Sunday, November 8, 2009
Love is just a four lettered word
2 November - 28 November 2009
Derrick Cherrie is most well known for his series of witty furniture sculptures (Supraluxe Suite,1992) that slickly blended beds, swimming pools and gymnasium accoutrements into hybrid, body-sized, fetish objects. (The funniest, most entertaining sculptures ever created in this country, in my opinion.) His new show at Starkwhite’s backroom annex is infinitely more serious, though in parts, hinting he still has his tongue firmly in his cheek.
Framed two dimensional collages, with a surprisingly raw and gritty finish, these wall images make acerbic comments on the institution of marriage as perpetuated by romantic love – more specifically its commodification. The six works on paper, made with glossy pages from bridal gown catalogues, cigarettes, plastic gold-sprayed chains, and rendered peace logos and cagelike trellises, give out hard-hitting messages - firmly rejecting ideals of eternal conjugal devotion. The notion of a continuing partnership is rejected not so much for widely accepted, commonsense reasons like the fact that people change, but because for it to succeed, it involves the attendant proviso of male compromise.
The work seems antifeminist because there is no woman’s voice expressed. KING is an oft repeated noun here, and in one work, behind a heart of chain are the words HE WEARS. It seems to be angrily lashing out at loss of masculine sovereignty. If love and marriage go together like a horse and carriage, Cherrie’s horse swiftly ends up as dog tucker and the carriage, as splinters and kindling. His assault is merciless.
So much so, you wonder: (a.) Is this personal and genuinely emotive? Some hitherto private unhappiness in Cherrie’s own domestic relationship that’s bubbled to the surface. Or is it really (b.) just an abstract concept, a meditative art work about the ideas behind marriage, putting forward a ‘male viewpoint’ to generate debate – with no biographical input at all. Maybe it is about marriage’s marketing and selling to women. The consumerist side of public vow-taking that many men aren’t so enthusiastic about.
Or is it perhaps (c.) some much broader sociological statement about the institution; an anthropological examination of those human behavioural mores that underpin the social structure of families? Or is it (d.) - as part of the Starkwhite exhibition blurb suggests - really a specifically honed critique of the Eurocentric tradition of bridal glamour in high fashion? Or a homosexual attack on the heterosexual convention - when exclusive.
Like Bob Dylan with his song title that I head this review with, is Cherrie being ironic or deadly serious? Perhaps he is having a laugh at the artworld’s eager propensity for gossip and scandal? Hoping that his audience reads the work as somehow confessional and misogynistic. And that his partner will find it a bit of a hoot too?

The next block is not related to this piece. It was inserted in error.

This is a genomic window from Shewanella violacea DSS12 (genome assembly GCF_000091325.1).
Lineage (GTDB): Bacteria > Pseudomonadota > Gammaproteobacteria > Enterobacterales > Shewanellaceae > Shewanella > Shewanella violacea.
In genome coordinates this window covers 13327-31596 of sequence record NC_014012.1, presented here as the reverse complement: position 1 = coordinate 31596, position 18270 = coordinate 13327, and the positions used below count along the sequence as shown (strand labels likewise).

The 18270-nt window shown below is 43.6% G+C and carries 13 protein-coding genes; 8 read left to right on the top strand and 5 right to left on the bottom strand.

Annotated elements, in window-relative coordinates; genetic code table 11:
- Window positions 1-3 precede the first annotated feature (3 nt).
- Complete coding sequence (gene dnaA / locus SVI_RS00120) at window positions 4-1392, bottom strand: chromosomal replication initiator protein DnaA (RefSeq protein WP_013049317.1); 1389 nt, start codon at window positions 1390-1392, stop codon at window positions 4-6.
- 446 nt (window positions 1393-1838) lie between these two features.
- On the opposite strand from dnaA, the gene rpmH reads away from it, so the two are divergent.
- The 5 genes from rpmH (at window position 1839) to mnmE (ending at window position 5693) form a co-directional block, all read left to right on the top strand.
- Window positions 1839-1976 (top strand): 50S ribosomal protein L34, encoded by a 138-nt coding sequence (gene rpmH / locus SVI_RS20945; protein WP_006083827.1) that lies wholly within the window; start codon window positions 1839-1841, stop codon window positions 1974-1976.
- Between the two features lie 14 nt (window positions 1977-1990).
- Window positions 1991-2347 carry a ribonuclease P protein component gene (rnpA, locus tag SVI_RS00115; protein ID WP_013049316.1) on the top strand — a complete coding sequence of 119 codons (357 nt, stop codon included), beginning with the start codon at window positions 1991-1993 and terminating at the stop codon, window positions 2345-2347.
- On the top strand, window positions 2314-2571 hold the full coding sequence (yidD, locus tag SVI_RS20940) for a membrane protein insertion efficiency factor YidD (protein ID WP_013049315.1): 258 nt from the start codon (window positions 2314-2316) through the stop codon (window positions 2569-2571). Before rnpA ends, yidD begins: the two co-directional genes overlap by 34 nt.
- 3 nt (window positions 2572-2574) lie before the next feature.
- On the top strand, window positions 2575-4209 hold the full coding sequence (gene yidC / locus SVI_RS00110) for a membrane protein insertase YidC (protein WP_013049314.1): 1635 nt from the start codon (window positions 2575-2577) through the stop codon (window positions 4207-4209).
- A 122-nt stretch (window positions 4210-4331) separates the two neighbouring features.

According to Wayne C. Booth (A Rhetoric of Irony, Chicago 1974) and his analysis, for irony to be grasped it must have clues inserted by the artist; signposts that through calculated contradiction state to the viewer – ‘don’t take all that is before you at face value.’
There seems to me to be at least two distancing devices within Cherrie’s imagery: the Longbeach and Holiday cigarettes that he uses to write ‘King’ or render spiked dog-collars, and the lavender paint already alluded to (as a homosexual colour code) used in the top half of one work. To my knowledge (and general art-public knowledge too I think) neither he or his partner is gay or smoke, so these codes are deliberately placed to separate artist from art, as well as to enrich the theoretical content. Cigarettes could mean ‘love addiction’ and fear of loneliness, their brand names allude to honeymoons, and lavender could mean bisexual (‘pink’ and ‘blue’ mixed) non-marital distractions.
There are other possible meanings too. The spunk-like silicone portcullis of overlapping inverted and upright hearts present in one image could, like the cigarettes, refer to Stephen Heath’s famous essay The Sexual Fix and his discussion of our society’s construction of the desire for romance. It could also refer to Norman Mailer’s anti-feminist book The Prisoner of Sex.
Cherrie has created a clever exhibition that teases his audience on an autobiographical and anti-progressive level (if they want it), while providing other alternative examinations of philosophical and social issues too (if they want those instead). Much like his Supraluxe sculptures in fact – but with greater ambiguity and not so immediate experientiality. This work is more obviously coded, more complicated because of its back flips. Ostensibly it is angry not cool. You spot a trope and have to pause to evaluate if the work is joking or serious, is it from the viewpoint of an unreconstructed redneck or a SNAG? It forces you to mentally engage.